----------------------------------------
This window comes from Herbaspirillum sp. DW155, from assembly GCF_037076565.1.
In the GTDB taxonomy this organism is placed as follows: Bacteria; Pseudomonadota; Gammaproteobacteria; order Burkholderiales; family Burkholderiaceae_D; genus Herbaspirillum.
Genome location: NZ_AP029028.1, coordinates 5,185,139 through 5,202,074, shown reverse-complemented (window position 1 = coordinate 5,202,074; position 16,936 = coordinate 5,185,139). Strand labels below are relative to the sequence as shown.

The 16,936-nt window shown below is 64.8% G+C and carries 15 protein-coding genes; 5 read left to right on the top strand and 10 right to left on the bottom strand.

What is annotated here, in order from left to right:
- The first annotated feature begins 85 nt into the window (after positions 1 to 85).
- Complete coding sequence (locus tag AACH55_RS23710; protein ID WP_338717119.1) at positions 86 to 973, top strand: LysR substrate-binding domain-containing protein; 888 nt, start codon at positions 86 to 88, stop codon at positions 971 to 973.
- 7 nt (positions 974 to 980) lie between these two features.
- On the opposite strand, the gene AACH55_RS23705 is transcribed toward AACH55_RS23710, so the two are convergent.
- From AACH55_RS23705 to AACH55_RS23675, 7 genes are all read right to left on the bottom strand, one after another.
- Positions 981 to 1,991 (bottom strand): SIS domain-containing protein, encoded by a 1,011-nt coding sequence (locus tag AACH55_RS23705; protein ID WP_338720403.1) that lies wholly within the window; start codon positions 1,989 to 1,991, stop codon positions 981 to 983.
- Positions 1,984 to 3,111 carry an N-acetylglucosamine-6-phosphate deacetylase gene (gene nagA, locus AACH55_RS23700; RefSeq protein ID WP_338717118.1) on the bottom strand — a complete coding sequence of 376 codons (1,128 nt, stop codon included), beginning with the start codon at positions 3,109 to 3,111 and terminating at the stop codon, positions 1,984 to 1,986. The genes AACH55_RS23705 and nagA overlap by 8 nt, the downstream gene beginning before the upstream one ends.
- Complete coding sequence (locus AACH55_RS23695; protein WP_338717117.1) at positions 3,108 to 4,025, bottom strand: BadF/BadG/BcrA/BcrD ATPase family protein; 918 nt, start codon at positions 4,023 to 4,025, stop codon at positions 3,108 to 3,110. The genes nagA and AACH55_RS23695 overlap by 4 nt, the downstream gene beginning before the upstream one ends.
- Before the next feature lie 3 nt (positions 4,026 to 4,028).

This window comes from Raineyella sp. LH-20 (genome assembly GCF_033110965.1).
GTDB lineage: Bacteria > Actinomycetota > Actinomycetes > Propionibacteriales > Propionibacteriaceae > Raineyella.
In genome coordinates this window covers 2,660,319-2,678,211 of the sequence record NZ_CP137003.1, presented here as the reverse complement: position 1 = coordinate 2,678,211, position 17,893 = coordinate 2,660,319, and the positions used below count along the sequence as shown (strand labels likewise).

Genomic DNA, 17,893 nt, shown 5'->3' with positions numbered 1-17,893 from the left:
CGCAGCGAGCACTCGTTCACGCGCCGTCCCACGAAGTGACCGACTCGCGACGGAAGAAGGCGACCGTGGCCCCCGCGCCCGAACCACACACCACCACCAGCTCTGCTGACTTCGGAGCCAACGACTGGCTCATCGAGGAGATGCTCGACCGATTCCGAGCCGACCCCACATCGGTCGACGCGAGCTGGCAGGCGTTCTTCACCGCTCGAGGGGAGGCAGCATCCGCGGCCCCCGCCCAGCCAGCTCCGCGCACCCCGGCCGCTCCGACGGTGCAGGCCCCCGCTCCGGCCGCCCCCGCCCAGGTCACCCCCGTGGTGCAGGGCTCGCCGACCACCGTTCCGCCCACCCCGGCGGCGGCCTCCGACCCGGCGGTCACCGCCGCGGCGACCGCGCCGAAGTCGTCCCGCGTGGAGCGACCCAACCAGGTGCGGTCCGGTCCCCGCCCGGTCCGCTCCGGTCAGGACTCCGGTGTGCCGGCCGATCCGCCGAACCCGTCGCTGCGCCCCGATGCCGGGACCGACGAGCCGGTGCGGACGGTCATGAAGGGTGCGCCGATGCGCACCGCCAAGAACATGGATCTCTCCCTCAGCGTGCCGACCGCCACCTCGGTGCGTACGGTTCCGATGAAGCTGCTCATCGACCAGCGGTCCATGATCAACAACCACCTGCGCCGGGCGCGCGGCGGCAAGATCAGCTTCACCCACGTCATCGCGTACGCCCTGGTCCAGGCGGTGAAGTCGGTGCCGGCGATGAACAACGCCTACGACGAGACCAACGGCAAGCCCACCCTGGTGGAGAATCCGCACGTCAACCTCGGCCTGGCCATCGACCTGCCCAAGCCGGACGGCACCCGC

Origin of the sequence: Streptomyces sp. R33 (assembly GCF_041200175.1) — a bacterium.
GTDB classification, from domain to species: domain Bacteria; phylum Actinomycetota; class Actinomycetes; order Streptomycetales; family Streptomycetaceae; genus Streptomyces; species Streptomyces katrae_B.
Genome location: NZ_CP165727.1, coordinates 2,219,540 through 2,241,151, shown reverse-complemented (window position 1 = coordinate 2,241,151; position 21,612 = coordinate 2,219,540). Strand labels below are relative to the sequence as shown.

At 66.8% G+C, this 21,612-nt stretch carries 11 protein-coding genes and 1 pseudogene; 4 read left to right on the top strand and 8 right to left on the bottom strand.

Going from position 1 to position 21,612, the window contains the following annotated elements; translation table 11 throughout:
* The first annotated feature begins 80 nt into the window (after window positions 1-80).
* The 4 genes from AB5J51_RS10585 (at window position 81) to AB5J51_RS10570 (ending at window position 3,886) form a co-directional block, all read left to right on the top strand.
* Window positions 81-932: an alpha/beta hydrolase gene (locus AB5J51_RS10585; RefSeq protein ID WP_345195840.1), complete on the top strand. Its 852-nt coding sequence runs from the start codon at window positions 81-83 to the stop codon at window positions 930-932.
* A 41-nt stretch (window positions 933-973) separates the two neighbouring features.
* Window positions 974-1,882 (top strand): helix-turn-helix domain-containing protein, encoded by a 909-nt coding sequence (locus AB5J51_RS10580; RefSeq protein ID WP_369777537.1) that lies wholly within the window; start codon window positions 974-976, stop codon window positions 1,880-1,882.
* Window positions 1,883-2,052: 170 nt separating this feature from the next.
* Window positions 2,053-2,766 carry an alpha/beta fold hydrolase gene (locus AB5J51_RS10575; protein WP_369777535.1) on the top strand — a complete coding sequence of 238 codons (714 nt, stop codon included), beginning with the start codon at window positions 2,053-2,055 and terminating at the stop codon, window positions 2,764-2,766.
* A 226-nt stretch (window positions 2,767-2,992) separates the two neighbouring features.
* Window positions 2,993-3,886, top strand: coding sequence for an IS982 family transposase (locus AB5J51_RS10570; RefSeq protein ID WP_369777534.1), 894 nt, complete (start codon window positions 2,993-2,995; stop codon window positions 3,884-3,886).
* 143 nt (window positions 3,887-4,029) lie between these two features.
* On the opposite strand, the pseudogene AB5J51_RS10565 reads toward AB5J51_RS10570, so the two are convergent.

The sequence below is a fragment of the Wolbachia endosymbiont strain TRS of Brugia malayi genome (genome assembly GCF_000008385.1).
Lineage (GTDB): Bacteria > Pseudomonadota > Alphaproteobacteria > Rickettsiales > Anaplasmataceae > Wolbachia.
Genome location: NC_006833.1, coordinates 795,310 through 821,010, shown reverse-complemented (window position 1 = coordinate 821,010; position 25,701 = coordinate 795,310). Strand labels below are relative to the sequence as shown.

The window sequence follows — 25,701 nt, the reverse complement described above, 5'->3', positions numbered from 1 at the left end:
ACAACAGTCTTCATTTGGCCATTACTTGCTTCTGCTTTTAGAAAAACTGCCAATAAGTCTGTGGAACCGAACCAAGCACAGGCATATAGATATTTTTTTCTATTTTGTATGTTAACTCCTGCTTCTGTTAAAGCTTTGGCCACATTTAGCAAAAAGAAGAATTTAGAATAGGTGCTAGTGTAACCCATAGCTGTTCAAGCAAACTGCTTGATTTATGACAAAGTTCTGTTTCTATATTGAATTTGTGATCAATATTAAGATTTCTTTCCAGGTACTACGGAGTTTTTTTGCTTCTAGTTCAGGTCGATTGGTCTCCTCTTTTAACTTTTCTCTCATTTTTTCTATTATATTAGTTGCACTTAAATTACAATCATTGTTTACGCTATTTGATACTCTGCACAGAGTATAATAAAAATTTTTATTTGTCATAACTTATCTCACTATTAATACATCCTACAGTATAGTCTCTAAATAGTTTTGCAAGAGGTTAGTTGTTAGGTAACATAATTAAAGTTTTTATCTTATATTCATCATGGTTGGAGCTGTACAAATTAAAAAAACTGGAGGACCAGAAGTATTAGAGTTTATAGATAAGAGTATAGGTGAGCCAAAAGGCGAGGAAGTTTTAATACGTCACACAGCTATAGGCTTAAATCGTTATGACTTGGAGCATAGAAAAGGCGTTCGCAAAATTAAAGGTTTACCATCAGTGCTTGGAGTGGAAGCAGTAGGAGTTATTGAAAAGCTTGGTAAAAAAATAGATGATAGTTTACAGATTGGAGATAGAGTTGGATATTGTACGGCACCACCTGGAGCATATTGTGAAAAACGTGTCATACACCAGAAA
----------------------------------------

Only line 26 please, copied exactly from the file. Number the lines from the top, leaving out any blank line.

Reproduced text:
* The 4 genes from AB5J51_RS10585 (at window position 81) to AB5J51_RS10570 (ending at window position 3,886) form a co-directional block, all read left to right on the top strand.